MALIK JACKSON, DL, JAGUARS
A key player on Denver’s Super Bowl-winning defense, Jackson was in high demand in free agency this offseason after five sacks, a safety and seven passes defensed last season. He signed a six-year, $90 million deal with Jacksonville, making him one of the NFL’s highest-paid defensive linemen. Career stats: 134 total tackles, 14 sacks, 15 passes defensed, 2 forced fumbles.
LAMAR MILLER, RB, TEXANS
After a successful four-year run in Miami that included nearly 2,000 yards rushing and 16 touchdowns the last two seasons, Miller signed with Houston for four years in March. The 25-year-old running back showed good versatility while with the Dolphins and is expected to carry much of the workload in the Texans’ backfield. Career stats: 2,930 yards, 19 TDs; 117 catches, 887 yards, 3 TDs.
DeMARCO MURRAY, RB, TITANS
Murray went from being the NFL’s rushing leader in 2014 with Dallas to becoming a frustrated and sometimes-forgotten part of Philadelphia’s backfield under Chip Kelly last season. The two-time Pro Bowl selection had just one 100-yard game with the Eagles, who traded him to Tennessee in March. He’ll try to revive his career while teaming with rookie Derrick Henry in the Titans’ powerful backfield. Career stats: 5,228 yards, 34 TDs; 215 catches, 1,522 yards, 2 TDs.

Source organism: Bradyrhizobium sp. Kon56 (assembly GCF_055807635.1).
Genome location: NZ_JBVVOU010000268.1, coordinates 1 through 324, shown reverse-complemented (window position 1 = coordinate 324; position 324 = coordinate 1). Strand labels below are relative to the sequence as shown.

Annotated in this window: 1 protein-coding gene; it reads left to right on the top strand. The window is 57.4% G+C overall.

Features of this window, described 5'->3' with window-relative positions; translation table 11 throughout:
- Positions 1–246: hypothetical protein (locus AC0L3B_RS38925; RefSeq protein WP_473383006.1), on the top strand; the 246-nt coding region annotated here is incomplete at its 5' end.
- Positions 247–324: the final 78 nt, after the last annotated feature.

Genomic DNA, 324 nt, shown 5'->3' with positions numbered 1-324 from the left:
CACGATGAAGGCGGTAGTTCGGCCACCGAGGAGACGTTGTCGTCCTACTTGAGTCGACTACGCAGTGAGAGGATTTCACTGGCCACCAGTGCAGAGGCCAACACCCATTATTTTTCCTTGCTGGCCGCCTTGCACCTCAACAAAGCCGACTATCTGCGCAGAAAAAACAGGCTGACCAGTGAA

JOSH NORMAN, CB, REDSKINS
The chatty, opinionated and extremely talented cornerback is coming off a career breakthrough with Carolina that was capped by a Super Bowl appearance, his first Pro Bowl selection and included an on-field back-and-forth with the Giants’ Odell Beckham Jr. during a game. The Panthers placed the franchise tag on him in the offseason, but then rescinded it when they couldn’t come to a long-term agreement. He became an unrestricted free agent and signed a five-year, $75 million deal with Washington. Career stats: 7 INTs (2 for TDs), 181 total tackles, 37 passes defensed, 4 forced fumbles.
OLIVIER VERNON, DE, GIANTS
Vernon has never made a Pro Bowl, but he established himself as a promising pass rusher in four seasons with Miami, and he parlayed that into an eye-popping five-year, $85 million contract, the richest for a defensive end in NFL history at that time. He’ll be expected to provide a big boost to a pass rush that has no one returning with more than two sacks last season. Career stats: 29 sacks, 196 total tackles, 3 forced fumbles.
ERIC WEDDLE, S, RAVENS
The three-time Pro Bowl pick and two-time first-team All-Pro was known for his bushy beard and ballhawking skills in nine seasons with San Diego. He was the glue of the Chargers’ defense and led them in tackles five times, but friction between Weddle and the team led to a bitter divorce — and the 31-year-old safety signing a four-year deal with Baltimore. Career stats: 19 INTs (3 TDs), 850 total tackles, 6 1/2 sacks, 71 passes defensed, 5 forced fumbles.